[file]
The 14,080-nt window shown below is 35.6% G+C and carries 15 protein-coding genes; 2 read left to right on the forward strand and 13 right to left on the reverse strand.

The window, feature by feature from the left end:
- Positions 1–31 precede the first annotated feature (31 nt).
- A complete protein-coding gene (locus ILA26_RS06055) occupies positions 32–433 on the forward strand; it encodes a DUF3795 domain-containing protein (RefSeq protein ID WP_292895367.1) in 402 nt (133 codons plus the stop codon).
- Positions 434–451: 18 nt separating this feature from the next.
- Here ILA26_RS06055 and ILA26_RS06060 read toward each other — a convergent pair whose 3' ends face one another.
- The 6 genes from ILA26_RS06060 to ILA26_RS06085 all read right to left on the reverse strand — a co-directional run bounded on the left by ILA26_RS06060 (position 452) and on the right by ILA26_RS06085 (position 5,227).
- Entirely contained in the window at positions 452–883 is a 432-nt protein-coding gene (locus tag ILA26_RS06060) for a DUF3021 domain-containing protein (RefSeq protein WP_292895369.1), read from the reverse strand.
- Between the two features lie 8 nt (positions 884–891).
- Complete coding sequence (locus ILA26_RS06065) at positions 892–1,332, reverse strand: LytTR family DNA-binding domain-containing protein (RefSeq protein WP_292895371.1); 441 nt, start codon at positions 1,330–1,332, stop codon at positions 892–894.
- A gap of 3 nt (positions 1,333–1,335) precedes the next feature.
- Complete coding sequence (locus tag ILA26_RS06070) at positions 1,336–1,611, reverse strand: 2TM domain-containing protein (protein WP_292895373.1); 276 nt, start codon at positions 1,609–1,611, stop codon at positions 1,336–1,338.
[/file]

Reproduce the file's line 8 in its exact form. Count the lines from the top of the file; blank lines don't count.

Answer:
- Entirely contained in the window at positions 452–883 is a 432-nt protein-coding gene (locus tag ILA26_RS06060) for a DUF3021 domain-containing protein (RefSeq protein WP_292895369.1), read from the reverse strand.